Effects of Stress and Other Factors on Opiate Drug Choice. (DSS)

The safety and scientific validity of this study is the responsibility of the study sponsor and investigators. Listing a study does not mean it has been evaluated by the U.S. Federal Government. Read our disclaimer for details. Identifier: NCT00684840
Recruitment Status : Completed
First Posted : May 28, 2008
Last Update Posted : June 5, 2012
National Institute on Drug Abuse (NIDA)
Information provided by (Responsible Party):
Mark Greenwald, PhD, Wayne State University

May 23, 2008
May 28, 2008
June 5, 2012
March 2008
December 2011   (Final data collection date for primary outcome measure)
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Complete list of historical versions of study NCT00684840 on Archive Site
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Effects of Stress and Other Factors on Opiate Drug Choice.
Biobehavioral Study of Opioid Drug Seeking Behavior: Study 4

The purpose is to study the extent to which stress and other factors, including money, the amount of drug available and the amount of work effort, affect drug choice.

This study will assess whether exposure to yohimbine, a drug stressor, increases opioid craving- and -seeking behavior. We will determine whether these behavioral outcomes are associated with biobehavioral stress markers: increased saliva cortisol levels, cardiovascular response (heart rate and blood pressure), and negative mood state.

Physical, environmental, and pharmacological stressors have been repeatedly shown to increase self-administration of various abused substances in both preclinical and human studies. The primary aim of the proposed work is to assess the effects of yohimbine, a pharmacological agent, used to create an objectively-measured stress response, upon opioid-seeking behavior and craving.

Participants will first be an outpatient and must come to the Jefferson Avenue Research Program daily to receive buprenorphine doses. This phase will last at least 10 days or longer. Three times per week during the first two weeks (i.e., on 6 different days), participants will be asked to provide urine samples and to complete questionnaires that ask about opiate withdrawal symptoms.

Next, participants will live on an inpatient research unit for at least 11 consecutive nights and possibly up to 15 consecutive nights. During this stay they will participate in a total of eight experimental sessions. Participants will take part in multiple trials in which they have the opportunity to choose drug, hydromorphone (HYD), or money. HYD is a drug that is currently used as a cough suppressant and to relieve pain. During the first two test sessions, participants will receive a sample of the drug doses that can be chosen. Before each of the final 6 test sessions begin, participants will be given a capsule containing either different doses of the drug yohimbine or a placebo (blank). Yohimbine is a drug that has been shown to produce a "stress"-like response in humans. Then participants will have 12 opportunities to choose either drug or money by using a computer to earn choices. Respiration rate, oxygen saturation, heart rate, and blood pressure will be monitored throughout choice trials. Self-report questionnaires will be completed at different times during the study.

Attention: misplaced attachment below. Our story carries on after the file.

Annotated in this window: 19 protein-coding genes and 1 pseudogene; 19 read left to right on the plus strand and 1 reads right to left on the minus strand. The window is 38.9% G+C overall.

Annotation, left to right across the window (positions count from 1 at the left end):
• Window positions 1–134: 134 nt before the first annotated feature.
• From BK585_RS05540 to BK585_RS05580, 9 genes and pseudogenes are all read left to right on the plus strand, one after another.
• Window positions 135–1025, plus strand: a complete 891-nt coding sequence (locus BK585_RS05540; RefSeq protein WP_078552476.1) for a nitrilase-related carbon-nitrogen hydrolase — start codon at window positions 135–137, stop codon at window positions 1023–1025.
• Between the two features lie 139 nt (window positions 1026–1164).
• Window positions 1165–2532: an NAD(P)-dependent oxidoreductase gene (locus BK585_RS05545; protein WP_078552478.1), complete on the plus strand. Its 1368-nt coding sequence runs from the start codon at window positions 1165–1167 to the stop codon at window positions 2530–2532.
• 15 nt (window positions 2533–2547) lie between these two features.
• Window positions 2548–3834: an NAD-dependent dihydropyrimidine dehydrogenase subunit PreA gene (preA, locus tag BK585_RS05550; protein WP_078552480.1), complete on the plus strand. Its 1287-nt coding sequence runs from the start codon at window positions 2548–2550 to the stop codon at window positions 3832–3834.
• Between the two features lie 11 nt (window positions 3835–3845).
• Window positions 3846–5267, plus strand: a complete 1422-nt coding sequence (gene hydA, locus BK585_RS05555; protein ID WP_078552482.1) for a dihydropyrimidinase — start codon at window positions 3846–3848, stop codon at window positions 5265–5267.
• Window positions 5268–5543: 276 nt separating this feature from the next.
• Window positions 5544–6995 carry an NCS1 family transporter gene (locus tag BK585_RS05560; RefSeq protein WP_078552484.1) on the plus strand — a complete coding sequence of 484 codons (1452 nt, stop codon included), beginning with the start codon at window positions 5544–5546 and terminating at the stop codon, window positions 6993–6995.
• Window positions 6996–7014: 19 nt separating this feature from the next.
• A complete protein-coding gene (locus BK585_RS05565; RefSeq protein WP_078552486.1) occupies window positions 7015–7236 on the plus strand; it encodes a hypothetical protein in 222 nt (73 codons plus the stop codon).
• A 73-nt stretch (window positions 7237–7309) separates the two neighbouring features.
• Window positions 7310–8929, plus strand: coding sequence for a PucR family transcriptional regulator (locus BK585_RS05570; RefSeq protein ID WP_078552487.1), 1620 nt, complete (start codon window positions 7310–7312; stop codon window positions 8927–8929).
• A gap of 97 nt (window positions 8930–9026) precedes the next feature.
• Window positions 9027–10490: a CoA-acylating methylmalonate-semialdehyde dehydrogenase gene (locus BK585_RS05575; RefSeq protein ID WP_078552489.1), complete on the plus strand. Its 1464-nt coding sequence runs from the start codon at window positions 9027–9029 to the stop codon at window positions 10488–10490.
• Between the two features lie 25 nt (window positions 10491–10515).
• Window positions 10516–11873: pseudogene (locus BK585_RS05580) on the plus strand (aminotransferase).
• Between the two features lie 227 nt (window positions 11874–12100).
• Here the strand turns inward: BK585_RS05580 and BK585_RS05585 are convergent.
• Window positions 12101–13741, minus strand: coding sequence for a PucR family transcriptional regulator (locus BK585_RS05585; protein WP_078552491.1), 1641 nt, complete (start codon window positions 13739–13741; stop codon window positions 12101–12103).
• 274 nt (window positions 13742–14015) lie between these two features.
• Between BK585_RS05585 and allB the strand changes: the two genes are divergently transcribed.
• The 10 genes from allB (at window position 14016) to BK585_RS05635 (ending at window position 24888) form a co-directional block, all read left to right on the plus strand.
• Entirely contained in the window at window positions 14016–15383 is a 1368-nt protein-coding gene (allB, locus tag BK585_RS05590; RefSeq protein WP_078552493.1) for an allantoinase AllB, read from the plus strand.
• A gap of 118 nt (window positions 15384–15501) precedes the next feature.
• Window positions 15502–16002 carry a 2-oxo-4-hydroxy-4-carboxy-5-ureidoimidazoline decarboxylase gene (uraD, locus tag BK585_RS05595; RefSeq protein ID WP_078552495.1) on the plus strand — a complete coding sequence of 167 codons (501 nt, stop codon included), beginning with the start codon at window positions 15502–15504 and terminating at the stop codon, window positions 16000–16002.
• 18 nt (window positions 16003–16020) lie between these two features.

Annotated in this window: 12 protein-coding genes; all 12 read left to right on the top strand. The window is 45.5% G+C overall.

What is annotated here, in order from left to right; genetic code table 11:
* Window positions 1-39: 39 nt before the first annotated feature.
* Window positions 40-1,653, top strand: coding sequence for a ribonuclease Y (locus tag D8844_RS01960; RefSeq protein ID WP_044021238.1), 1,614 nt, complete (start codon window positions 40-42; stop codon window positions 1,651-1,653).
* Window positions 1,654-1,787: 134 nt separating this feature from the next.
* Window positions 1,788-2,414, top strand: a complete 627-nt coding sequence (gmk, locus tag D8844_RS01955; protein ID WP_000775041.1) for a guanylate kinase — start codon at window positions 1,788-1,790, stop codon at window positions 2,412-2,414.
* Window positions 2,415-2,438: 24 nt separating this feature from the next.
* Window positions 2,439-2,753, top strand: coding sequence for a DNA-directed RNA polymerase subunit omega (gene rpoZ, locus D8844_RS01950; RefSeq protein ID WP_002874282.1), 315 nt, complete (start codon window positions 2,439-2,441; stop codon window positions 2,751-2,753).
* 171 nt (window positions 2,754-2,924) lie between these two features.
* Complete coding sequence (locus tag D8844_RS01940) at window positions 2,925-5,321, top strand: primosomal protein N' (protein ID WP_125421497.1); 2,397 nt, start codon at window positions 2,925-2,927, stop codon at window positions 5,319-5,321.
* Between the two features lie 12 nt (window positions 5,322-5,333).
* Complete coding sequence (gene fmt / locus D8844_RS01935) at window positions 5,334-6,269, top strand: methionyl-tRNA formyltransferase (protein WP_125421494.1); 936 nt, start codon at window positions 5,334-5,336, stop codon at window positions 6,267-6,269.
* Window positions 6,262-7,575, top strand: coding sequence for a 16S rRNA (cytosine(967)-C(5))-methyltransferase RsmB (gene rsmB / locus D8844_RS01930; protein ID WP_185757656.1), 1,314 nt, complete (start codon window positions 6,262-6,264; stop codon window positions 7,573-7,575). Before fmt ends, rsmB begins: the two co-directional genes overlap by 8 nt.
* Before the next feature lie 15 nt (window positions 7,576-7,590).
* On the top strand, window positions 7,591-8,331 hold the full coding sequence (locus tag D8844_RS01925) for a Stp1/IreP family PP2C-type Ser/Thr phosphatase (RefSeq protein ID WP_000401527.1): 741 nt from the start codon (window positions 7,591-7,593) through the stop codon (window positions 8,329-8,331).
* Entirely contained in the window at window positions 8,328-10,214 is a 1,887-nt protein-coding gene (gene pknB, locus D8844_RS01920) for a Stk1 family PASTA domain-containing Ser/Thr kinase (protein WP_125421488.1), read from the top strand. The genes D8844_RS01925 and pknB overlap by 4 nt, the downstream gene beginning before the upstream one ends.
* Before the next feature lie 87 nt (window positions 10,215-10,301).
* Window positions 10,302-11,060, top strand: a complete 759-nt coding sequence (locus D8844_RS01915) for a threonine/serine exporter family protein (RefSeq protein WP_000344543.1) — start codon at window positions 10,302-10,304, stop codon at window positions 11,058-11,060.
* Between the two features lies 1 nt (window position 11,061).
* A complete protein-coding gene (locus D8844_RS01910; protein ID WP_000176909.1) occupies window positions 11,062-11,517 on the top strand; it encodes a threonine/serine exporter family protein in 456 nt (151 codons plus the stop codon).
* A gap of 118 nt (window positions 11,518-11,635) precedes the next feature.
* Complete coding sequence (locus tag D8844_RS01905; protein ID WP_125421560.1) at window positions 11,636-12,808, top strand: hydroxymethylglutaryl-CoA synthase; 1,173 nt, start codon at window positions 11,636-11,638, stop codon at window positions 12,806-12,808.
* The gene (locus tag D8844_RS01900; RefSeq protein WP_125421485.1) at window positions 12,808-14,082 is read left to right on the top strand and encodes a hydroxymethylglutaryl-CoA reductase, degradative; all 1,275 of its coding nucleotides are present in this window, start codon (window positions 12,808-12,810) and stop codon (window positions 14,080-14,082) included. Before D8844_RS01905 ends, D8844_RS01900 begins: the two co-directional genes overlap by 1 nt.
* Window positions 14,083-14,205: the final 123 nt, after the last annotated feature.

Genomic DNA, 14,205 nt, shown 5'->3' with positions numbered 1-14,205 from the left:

After participants have completed the experimental procedures, they will again come to the Jefferson Ave. Research Program daily to receive buprenorphine doses. The dose of buprenorphine will be gradually decreased so that they will eventually be free from medication. This will take three weeks. We will administer questionnaires and collect urine samples three times each week to assess using illicit drugs.

Observational Model: Case-Only
Time Perspective: Prospective
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Retention:   Samples With DNA
Whole Blood
Non-Probability Sample
Heroin dependent research volunteers
  • Heroin Dependence
  • Opioid-Related Disorders
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*   Includes publications given by the data provider as well as publications identified by Identifier (NCT Number) in Medline.
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December 2011
December 2011   (Final data collection date for primary outcome measure)

Inclusion Criteria:

  • Opioid dependent, as determined by structured clinical interview for DSM-IV (SCID) and Addiction Severity Index (ASI)
  • Positive urine test for opiates
  • Willing to use an adequate form of contraception for the duration of the study.
  • Reads and writes English

Exclusion Criteria:

  • Psychiatric illness, as determined by the DSM-IV criteria
  • History of or current neurological disease, including structural abnormalities, seizures, infection, peripheral neuropathy, and head traumas
  • History of cardiovascular disease, myocardial infarction, chest pain, or edema
  • Systolic blood pressure greater than 160mm HG or less than 95 mm HG: PR diastolic blood pressure greater than 95 mm HG.
  • Pulmonary disease, including obstructive pulmonary disease, Cor pulmonale, tuberculosis, and asthma
  • Systemic disease (e.g. endocrinopathies, liver or kidney failure, myxedema, hypothyroidism, Addison's disease, autoimmune disease)
  • Current alcohol or sedative drug dependence
  • Pregnant or breast feeding
  • Currently receiving treatment for opioid dependence
  • Known phobia of injections
Sexes Eligible for Study: All
18 Years to 55 Years   (Adult)
Contact information is only displayed when the study is recruiting subjects
United States
R01DA015462-04 ( U.S. NIH Grant/Contract )
DPMCDA ( Other Identifier: NIDA )
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Mark Greenwald, PhD, Wayne State University
Wayne State University
National Institute on Drug Abuse (NIDA)
Principal Investigator: Mark Greenwald, PhD Wayne State University
Wayne State University
June 2012